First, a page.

Grass seed that has not yet sprouted is extremely unlikely to be harmed by frozen temperatures. It will just wait until the weather warms up before sprouting. However, grass seed can develop mold if it is spread when the weather is shifting between freezing cold and above-freezing temperatures. Additionally, new grass seed sprouts are easily killed if they are exposed to freezing cold. So, it’s always best to wait to spread grass seed until there is no danger of a freeze.
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Will Frozen Grass Seed Still Grow?
Grass seed that has been stored in freezing temperatures over winter—such as in your garage or shed—will almost always sprout when temperatures warm up. Grass seed can remain dormant for years and survive several winters without much harm. So, even if you left a bag of grass seed in a cold woodshed over winter, you can still spread it on your lawn in spring.
- Grass seed that has been stored in freezing temperatures will not be damaged or destroyed.
- You can spread previously frozen grass seed on your lawn when temperatures warm up.
- Grass seeds that are spread in freezing weather conditions will not sprout until warmer temperatures arrive.
Grass seed will not sprout in freezing temperatures. This is a protection method developed by grass plants. Frozen ground is too hard for grass seedlings to send their roots into, so any grass seeds that sprout in freezing cold would quickly die. If you spread grass seed on your lawn while temperatures are still below freezing, don’t expect the seeds to germinate.
Should You Freeze Grass Seed Before Planting?
There is no benefit to freezing grass seed before you plant it. Grass seed does not need to experience a freeze in order to germinate later on. In fact, grass seed that is exposed to repeated freezing and thawing can develop mold that kills the seed. So, you’re a bit safer if you don’t freeze your grass seed.
- There is no need to freeze grass seed before planting.
- Grass seed that is exposed to repeated freezes and thaws can be killed by mold. This is most likely to happen if the seed has already been spread on your lawn.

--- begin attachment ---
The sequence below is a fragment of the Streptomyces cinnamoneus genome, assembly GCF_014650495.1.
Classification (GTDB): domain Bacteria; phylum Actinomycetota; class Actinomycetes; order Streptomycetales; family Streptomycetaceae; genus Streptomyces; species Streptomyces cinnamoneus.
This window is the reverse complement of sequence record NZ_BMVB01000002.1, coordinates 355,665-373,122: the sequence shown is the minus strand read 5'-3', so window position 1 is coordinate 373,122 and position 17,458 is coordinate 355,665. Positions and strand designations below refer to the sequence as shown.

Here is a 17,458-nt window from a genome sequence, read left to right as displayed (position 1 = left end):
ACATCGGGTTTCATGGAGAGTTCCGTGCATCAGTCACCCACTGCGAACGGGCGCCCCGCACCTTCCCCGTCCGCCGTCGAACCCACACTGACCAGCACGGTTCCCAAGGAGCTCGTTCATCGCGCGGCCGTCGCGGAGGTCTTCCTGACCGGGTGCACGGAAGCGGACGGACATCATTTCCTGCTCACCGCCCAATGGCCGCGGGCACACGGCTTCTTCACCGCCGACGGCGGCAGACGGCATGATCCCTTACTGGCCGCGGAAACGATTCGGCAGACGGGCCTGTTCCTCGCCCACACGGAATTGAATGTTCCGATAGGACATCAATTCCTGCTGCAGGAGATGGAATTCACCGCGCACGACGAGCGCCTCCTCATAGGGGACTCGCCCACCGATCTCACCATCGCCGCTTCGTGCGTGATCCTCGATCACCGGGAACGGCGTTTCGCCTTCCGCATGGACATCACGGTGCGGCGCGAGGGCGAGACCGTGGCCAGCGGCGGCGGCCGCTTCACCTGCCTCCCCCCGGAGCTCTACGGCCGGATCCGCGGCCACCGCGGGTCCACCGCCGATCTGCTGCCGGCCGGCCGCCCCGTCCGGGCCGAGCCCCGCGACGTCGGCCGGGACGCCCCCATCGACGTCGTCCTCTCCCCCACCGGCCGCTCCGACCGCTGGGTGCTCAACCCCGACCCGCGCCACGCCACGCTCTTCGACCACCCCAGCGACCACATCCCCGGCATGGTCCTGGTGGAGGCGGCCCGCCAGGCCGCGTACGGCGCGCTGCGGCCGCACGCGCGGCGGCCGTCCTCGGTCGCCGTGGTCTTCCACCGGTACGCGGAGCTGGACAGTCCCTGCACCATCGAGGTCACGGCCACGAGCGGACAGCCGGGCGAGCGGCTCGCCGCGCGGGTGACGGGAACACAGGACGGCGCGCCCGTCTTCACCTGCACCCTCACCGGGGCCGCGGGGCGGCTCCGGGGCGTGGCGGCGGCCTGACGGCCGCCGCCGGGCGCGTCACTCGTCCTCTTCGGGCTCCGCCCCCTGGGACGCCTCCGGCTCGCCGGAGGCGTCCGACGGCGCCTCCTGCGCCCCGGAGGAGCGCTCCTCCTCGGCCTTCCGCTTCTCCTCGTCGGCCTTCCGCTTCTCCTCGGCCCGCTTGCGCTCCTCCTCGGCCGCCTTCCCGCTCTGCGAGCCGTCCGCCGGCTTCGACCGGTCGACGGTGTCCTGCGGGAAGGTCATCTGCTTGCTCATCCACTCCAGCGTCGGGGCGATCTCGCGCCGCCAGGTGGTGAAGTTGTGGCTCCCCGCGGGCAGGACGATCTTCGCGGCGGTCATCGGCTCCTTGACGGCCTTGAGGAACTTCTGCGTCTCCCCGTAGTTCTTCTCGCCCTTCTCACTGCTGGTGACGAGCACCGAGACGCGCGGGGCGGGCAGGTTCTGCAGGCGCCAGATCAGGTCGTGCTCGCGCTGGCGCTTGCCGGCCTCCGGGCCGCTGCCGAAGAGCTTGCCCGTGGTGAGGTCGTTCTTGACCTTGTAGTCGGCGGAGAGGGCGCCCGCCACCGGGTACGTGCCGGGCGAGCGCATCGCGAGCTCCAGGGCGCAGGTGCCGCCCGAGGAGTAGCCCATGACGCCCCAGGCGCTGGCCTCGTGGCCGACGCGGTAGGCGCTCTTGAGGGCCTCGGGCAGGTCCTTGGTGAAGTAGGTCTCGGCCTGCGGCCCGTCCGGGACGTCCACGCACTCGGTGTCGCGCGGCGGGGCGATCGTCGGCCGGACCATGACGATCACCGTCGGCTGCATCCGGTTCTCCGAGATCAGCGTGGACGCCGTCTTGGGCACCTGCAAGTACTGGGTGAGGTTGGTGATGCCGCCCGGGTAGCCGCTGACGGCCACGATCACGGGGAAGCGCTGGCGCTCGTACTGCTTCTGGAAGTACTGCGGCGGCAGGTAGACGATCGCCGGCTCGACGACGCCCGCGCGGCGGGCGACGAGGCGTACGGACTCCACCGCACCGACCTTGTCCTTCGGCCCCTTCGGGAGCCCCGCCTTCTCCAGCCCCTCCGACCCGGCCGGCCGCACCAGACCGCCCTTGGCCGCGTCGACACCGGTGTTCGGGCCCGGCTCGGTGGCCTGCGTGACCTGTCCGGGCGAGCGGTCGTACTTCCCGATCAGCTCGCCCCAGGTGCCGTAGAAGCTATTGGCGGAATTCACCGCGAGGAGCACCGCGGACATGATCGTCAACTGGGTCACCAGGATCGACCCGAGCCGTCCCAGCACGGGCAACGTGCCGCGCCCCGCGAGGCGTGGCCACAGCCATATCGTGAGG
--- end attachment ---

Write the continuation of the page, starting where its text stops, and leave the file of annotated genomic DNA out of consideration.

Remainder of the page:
- Store grass seed in a cool, dry place with a temperature 40–50℉ (4–10℃) to keep it safest.
To ensure the best germination rate for your grass seed, store it in a cool, dry place. Storage temperatures between 40–50℉ (4–10℃) are best for every type of grass seed. These temperatures are cool enough to prevent the seeds from sprouting prematurely but warm enough to prevent freezes. You’re unlikely to harm your grass seed if it is stored in extreme cold, but temperatures slightly above freezing are safest.
Will Freezing Temperatures Hurt New Grass Seed?
If you’ve recently spread grass seed on your lawn only to see freezing temperatures in the forecast, it’s important to take action immediately. If the grass seeds have already begun to sprout, the seedlings can be killed by a single frost. If you find yourself in this situation, take these steps to protect your new grass from frost.
- New grass sprouts are easily killed by freezing temperatures.
- Take steps, such as watering your lawn before a frost, to protect new grass from cold snaps.
- Grass seed that hasn’t germinated will be mostly unharmed by freezing cold.
- There is a chance that a series of frosty nights followed by warm days can cause mold to kill the grass seed on your lawn before it sprouts.